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    • #34149 Reply

      Muwado Forums
      Keymaster

      Dilman Dila is a Ugandan writer, film maker and a social activist. He is the author of a collection of short stories, A Killing in the Sun, and of three novellas, The Future God of Love, Cranes Crest at Sunset, and The Terminal Move. He was shortlisted for the 2013 Commonwealth Short Story Prize for “A Killing in the Sun”, longlisted for the Short Story Day Africa prize, 2013, and nominated for the 2008 Million Writers Awards for the short story “Homecoming”. He was longlisted for the BBC International Radio Playwriting Competition with his first radio play, Toilets are for Something Fishy. His film The Felistas Fable (2013) won four awards at the Uganda Film Festival 2014, for Best Screenplay, Best Actor, Best Feature Film, and Film of the Year (Best Director). It won two nominations at the Africa Movie Academy Awards for Best First Feature by a Director, and Best Make-up Artist. It was also nominated for the African Magic Viewers Choice Awards for Best Make-up artist, 2013. His first short film, What Happened in Room 13, is one of the most-watched African films on YouTube. In 2015, he was longlisted for the Inaugural Jalada Prize for Literature for his story “Onen and his Daughter”. He is currently working on Mama and Me, a thrilling family drama about a woman, her three daughters, and a dead body in their backyard.

      Join the conversation with him this Friday 19th March 2021 at 02.00 pm EAT (but feel free to leave a question before then which he can respond to when the session starts.) as we chat with him about their hustle and what it means to them and life in general. You can participate by using the form at the bottom of the page to ask a question. To respond to a thread, hit reply on the contribution you want to comment on so it’s easy to follow.

    • #34158 Reply

      Josh Mwesi
      Member

      Says we can leave questions before starting time so let me drop min. Hi Dilman. That’s an impressive CV you have there. How do you find the time o do all this? Are you creating full time or do you have a job? And if it’s full time, when did you become sustainable enough to dedicate all your hours to creating content.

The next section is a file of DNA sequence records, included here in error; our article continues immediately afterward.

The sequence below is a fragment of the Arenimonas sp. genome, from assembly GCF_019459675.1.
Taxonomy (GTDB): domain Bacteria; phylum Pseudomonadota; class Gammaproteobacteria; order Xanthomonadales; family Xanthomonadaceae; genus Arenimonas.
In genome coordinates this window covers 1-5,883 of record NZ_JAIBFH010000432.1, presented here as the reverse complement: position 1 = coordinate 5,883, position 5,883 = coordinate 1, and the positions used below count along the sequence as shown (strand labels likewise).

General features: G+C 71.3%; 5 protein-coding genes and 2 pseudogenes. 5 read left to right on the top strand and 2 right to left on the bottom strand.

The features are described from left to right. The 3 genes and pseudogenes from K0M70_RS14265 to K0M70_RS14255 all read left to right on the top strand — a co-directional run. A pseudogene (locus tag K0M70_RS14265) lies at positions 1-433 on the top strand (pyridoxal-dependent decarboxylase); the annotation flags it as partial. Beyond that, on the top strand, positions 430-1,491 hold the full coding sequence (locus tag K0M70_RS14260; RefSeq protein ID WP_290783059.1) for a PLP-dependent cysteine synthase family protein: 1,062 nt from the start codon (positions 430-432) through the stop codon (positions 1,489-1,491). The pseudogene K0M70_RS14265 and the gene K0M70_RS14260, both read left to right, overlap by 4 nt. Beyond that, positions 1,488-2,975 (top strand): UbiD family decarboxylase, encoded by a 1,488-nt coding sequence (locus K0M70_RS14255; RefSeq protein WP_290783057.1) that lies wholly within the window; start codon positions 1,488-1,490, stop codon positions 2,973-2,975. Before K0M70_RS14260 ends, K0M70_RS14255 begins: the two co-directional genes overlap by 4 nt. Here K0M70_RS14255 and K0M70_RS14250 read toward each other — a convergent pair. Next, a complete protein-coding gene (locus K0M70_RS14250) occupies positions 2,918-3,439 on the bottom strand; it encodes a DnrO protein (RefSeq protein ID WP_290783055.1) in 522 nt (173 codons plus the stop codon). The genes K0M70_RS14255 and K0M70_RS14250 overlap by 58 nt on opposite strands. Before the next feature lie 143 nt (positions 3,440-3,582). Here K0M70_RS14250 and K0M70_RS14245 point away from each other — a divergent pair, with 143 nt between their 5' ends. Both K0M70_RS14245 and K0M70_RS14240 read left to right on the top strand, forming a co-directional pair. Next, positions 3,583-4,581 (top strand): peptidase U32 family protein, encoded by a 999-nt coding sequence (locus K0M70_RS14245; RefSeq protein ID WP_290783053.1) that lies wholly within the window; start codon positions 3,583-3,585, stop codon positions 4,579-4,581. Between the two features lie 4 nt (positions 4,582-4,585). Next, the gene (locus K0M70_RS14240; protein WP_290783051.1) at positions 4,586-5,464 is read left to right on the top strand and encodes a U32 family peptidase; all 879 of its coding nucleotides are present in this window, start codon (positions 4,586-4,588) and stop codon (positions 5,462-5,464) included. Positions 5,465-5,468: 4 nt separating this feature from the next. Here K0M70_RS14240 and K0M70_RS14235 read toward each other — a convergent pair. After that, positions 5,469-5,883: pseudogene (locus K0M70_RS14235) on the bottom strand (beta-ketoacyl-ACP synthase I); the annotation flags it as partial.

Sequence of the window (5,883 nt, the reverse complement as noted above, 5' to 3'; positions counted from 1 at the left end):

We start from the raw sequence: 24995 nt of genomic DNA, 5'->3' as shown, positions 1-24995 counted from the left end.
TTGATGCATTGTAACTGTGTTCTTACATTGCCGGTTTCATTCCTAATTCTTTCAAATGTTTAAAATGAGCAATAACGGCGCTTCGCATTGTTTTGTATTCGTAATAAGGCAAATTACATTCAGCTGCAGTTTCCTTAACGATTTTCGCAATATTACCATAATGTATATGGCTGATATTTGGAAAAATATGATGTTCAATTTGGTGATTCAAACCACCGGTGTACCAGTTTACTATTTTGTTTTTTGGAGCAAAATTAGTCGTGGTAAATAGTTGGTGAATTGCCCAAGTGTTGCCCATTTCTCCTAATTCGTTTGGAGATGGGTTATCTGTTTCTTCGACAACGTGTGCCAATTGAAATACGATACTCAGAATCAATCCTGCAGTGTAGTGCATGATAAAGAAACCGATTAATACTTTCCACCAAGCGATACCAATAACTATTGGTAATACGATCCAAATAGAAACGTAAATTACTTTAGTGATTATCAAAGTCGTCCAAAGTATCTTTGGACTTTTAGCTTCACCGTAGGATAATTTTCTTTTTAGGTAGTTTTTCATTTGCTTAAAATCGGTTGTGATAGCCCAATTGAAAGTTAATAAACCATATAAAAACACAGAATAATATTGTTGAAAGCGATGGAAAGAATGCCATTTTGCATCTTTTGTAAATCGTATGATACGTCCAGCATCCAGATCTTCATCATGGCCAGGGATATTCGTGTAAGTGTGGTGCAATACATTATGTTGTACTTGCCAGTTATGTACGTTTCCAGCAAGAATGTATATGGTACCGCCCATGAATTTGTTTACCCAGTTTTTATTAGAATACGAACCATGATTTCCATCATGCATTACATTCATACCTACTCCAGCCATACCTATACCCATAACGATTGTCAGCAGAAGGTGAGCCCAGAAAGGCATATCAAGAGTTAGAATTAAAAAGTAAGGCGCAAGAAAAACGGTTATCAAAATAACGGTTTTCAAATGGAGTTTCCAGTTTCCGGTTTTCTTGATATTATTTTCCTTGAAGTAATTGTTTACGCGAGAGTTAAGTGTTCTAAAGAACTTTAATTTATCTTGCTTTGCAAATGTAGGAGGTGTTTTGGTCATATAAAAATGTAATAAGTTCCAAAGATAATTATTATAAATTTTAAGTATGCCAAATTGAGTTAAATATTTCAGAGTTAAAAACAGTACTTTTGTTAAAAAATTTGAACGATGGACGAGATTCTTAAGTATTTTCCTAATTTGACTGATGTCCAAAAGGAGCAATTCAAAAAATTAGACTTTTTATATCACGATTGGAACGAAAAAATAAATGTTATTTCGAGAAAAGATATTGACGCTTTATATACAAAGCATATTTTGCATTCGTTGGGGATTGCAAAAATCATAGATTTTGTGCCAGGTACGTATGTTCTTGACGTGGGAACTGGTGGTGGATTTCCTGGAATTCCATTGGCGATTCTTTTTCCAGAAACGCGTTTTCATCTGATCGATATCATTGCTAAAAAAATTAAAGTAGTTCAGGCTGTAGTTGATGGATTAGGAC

• #34170 Reply

        Dilman Dila
        Participant

        Hello Josh,

        Ah! Impressive CV? I don’t think I’ve achieved everything I set out to achieve when I was 15 years, that day when I decided I wanted to be a writer. I thought by now I’d be world famous like Stephen King, so I don’t know if I should say my CV is impressive. :-))

        I’ve achieved a few things though, and yes, I do it full time. I used to have a day job, but I quit it sometime in 2008, a very foolish move if you should ask me about it again, and at that time people were saying I’m stupid to leave a job with a big NGO to go to the streets, but in my head the only thing I wanted to do was tell stories, and I needed a way to make a living off them.

        In 2011, I decided the best way to do this is set up a formal company, because it’s easier to make money if you go to a client as a company than it is as an individual, and once I did that, it wasn’t exactly easy. It was another two years before I got my first good gigs, and it wasn’t until about 2015 that I became sustainably a full-time artists. So those many years from 2008 to 2015 were full of pain and doubt, but it was worth it. Now I’m employing about 30 people full time….

        So I do get a lot of time to focus on creating my artwork, so much time that I’ve become a slave to my own work, and have little time for dating, or even for simple things that I used to enjoy very much like watching a movie every evening, reading a new book every week.